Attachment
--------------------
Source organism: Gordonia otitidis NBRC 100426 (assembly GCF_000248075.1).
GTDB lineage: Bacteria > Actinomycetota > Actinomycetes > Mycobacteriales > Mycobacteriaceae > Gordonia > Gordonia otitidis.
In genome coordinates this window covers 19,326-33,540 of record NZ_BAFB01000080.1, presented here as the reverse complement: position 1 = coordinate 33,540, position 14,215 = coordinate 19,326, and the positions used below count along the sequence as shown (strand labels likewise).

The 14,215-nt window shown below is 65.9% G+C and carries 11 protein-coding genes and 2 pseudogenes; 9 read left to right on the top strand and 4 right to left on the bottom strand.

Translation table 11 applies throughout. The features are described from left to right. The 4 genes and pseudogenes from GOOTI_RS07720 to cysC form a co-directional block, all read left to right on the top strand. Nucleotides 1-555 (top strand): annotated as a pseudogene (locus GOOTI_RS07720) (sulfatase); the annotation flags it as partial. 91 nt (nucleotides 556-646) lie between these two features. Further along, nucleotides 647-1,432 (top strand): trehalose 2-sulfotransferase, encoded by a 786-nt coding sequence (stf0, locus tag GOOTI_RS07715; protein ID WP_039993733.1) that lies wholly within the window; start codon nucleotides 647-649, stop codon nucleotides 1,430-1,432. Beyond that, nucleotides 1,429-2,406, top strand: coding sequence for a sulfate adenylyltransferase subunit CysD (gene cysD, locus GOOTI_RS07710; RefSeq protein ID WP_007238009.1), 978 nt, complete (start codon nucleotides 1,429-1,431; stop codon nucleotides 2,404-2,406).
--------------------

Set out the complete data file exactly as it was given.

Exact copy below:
Source organism: Gordonia otitidis NBRC 100426 (assembly GCF_000248075.1).
GTDB lineage: Bacteria > Actinomycetota > Actinomycetes > Mycobacteriales > Mycobacteriaceae > Gordonia > Gordonia otitidis.
In genome coordinates this window covers 19,326-33,540 of record NZ_BAFB01000080.1, presented here as the reverse complement: position 1 = coordinate 33,540, position 14,215 = coordinate 19,326, and the positions used below count along the sequence as shown (strand labels likewise).

The 14,215-nt window shown below is 65.9% G+C and carries 11 protein-coding genes and 2 pseudogenes; 9 read left to right on the top strand and 4 right to left on the bottom strand.

Translation table 11 applies throughout. The features are described from left to right. The 4 genes and pseudogenes from GOOTI_RS07720 to cysC form a co-directional block, all read left to right on the top strand. Nucleotides 1-555 (top strand): annotated as a pseudogene (locus GOOTI_RS07720) (sulfatase); the annotation flags it as partial. 91 nt (nucleotides 556-646) lie between these two features. Further along, nucleotides 647-1,432 (top strand): trehalose 2-sulfotransferase, encoded by a 786-nt coding sequence (stf0, locus tag GOOTI_RS07715; protein ID WP_039993733.1) that lies wholly within the window; start codon nucleotides 647-649, stop codon nucleotides 1,430-1,432. Beyond that, nucleotides 1,429-2,406, top strand: coding sequence for a sulfate adenylyltransferase subunit CysD (gene cysD, locus GOOTI_RS07710; RefSeq protein ID WP_007238009.1), 978 nt, complete (start codon nucleotides 1,429-1,431; stop codon nucleotides 2,404-2,406).